When the number of scholarships allotted for a college football team is cut down by sanctions, as USC has experienced these past two seasons, it can be hard for special teams players like senior Kyle Negrete to earn one of those precious free rides through school — especially when there’s already a scholarship punter on the roster.
Redshirt freshman punter Kris Albarado has held one of USC’s coveted 75 football scholarships since he arrived on campus last fall, and with the scholarship reductions caused by the team’s probation, it seemed unlikely that the Trojans would be able to give another one to a second punter.
But last week, USC coach Lane Kiffin announced that Negrete, who had been a walk-on since transferring from San Diego in 2010, had defied the odds. This season he will punt without having to pay a dime for his USC education.
It’s been an uphill battle for Negrete, whose father paid for his USC education as he effectively punted for free last year. Throughout this offseason, he had to battle Albarado for the starting punting job after the two were listed as co-starters in the spring.
“It’s fun to come into camp and have to compete,” Negrete said. “I love having the question mark. That’s what we sign up for as a Trojan.”
You won’t hear him complaining. Not after all he’s been through.
Before every practice and game, Negrete writes “5/17/02” on his left arm to commemorate his mother, Patty, who passed away on that date from breast cancer.
Since then, he has worked to honor her memory.
“Just seeing the way my mom battled, in the last couple weeks of her life … that’s something that really fuels me,” Negrete said. “The fire in my eyes when I’m out here working and training — that’s where that comes from.”
Even if Negrete doesn’t play a snap for the Trojans this season, he’s already accomplished enough off the field to make any mother proud.
Soon after Patty Negrete’s death, Kyle and his family founded the “Patty Project,” a nonprofit that pairs adult mentors with inner-city elementary school children near Fresno, Calif.
“Since I was young, I’ve been taught to give back, to feed the needy and serve the poor,” Negrete said. “It’s just a part of the way that I was raised, having that servant’s heart.”
While he was at San Diego, Negrete founded “Best Buddies,” a mentoring program for student-athletes to spend time with people with autism.
In 2010, he spent his winter break with quarterback Matt Barkley in Nigeria doing service work.
This past spring break, he and 15 of his teammates traveled to Haiti to build houses for those still recovering from the destructive earthquake that hit the island in January 2010.
Negrete says that the 16 Trojans who traveled were the leaders and core foundation of the team, and Barkley says that Negrete is included in that group of leaders.
“He’s a punter, but he does have a voice,” Barkley said. “He’s not always the center of attention on the field, but he carries himself in a manner as if he’s a starting linebacker or running back, because he has that kind of poise and character.”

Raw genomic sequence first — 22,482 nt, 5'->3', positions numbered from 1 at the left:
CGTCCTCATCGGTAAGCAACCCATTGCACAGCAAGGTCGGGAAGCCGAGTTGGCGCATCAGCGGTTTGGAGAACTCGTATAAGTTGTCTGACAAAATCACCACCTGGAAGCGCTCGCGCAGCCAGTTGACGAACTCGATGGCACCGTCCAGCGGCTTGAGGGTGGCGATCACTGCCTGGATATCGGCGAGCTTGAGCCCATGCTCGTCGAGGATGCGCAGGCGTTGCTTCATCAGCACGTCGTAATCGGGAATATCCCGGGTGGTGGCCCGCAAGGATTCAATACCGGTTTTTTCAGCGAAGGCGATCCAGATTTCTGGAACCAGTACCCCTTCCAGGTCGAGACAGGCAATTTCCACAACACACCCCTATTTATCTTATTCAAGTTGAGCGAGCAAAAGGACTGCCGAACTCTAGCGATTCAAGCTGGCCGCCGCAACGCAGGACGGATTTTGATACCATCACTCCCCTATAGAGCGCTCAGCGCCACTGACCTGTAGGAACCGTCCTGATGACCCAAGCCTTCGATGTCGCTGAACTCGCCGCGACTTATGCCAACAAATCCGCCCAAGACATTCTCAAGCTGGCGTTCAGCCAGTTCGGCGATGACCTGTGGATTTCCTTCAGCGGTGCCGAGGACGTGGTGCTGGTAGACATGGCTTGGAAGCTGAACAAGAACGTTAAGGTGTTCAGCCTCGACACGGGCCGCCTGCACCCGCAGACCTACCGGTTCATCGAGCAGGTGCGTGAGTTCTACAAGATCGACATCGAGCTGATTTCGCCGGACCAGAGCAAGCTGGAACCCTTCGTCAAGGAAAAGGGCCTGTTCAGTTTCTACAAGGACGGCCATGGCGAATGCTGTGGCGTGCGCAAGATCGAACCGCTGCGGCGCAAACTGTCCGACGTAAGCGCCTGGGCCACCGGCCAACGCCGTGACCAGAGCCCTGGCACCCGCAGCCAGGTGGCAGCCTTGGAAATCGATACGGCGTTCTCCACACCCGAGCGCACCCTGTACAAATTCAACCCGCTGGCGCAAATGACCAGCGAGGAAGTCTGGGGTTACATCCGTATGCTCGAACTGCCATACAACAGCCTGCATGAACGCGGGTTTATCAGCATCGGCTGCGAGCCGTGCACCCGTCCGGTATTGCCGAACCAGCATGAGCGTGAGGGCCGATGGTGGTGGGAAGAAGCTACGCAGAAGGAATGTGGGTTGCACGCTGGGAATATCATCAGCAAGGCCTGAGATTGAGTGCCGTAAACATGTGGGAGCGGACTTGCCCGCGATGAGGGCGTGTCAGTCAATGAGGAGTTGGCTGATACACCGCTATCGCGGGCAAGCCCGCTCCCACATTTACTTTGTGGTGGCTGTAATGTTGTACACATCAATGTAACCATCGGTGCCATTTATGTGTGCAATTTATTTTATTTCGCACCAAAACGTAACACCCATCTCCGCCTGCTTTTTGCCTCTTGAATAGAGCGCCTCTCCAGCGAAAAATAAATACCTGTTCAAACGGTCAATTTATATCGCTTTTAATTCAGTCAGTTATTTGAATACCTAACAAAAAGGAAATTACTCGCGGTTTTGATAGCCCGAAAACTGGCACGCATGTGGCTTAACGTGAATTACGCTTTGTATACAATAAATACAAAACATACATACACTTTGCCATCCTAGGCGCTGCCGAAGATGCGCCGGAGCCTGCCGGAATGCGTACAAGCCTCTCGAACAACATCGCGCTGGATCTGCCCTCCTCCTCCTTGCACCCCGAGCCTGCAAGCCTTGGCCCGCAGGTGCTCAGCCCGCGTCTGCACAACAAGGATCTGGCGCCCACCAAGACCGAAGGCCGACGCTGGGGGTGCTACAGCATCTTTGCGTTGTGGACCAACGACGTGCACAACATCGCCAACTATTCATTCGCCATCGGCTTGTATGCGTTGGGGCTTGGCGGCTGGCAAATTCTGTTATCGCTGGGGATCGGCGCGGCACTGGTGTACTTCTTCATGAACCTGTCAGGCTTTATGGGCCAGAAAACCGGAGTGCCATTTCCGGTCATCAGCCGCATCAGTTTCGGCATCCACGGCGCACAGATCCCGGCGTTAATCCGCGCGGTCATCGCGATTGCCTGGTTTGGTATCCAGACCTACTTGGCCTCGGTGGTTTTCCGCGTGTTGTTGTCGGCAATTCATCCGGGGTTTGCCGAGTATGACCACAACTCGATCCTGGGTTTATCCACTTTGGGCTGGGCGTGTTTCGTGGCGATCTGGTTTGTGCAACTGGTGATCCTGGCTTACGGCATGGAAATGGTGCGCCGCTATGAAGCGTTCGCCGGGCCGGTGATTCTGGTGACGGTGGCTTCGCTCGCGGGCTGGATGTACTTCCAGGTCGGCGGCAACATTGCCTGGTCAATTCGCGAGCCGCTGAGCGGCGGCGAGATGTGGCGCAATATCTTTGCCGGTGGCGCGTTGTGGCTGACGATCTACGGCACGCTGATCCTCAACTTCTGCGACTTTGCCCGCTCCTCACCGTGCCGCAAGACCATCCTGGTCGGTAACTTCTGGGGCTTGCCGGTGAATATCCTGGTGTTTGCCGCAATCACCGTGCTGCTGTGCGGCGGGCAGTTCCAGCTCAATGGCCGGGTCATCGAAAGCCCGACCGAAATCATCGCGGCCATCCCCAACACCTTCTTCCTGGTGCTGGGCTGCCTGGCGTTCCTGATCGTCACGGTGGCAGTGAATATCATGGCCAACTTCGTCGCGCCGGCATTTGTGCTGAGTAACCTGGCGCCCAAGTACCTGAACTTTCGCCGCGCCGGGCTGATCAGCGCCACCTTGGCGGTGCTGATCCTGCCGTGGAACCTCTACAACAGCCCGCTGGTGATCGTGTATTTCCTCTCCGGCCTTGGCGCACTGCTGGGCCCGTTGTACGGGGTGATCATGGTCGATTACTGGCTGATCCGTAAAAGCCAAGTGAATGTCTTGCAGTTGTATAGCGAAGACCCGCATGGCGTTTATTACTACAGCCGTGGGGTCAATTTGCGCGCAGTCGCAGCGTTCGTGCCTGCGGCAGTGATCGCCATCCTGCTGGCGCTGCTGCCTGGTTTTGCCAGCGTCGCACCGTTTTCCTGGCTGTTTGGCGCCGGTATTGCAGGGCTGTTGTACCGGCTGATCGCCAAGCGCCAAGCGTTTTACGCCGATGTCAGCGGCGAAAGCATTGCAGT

In July, Negrete was one of 52 Football Bowl Subdivision athletes nominated for the Allstate AFCA Good Works Team, which honors college football players who are committed to making a difference in their communities. A committee will pare that list down to 11 award recipients in September.
“It’s fun to have that labeled with you because I think it’s a great award,” Negrete said. “[But] I don’t do the things that I do for recognition.”
Negrete hasn’t been nationally recognized yet for his work on the gridiron, but if he improves his numbers from last year, it’ll be hard for pundits to ignore him.
Last season, 19 of Negrete’s 39 punts pinned opponents within their own 20-yard lines, but not one went into the end zone for a touchback. That 19:0 ratio was the best of any punter in the nation.
His 40.1-yard average left something to be desired, though, and Albarado’s powerful leg threatened to take away the punting job in the offseason. Negrete worked to improve his leg strength in the offseason, and he’s confident that he’s the best man for the job, albeit a job the Trojans are hoping they won’t have to do too often.
When Kiffin announced that Negrete had earned a scholarship, he added that Negrete hadn’t yet sewn up the starting job.
“I had to earn my spot [two years ago], and that’s the same place that I’m at now,” Negrete said. “I love that stuff. That’s why we come here, and that’s why a lot of people don’t — because they don’t want to compete; they want everything to be handed to them. Here [at USC], you have to earn everything.”
No matter what happens this season, it’s safe to say Negrete has not only earned his scholarship but also the respect his teammates afford him as a leader on a team with no shortage of superstars.
“He’s done more around here than a number of our guys on scholarship,” Kiffin said.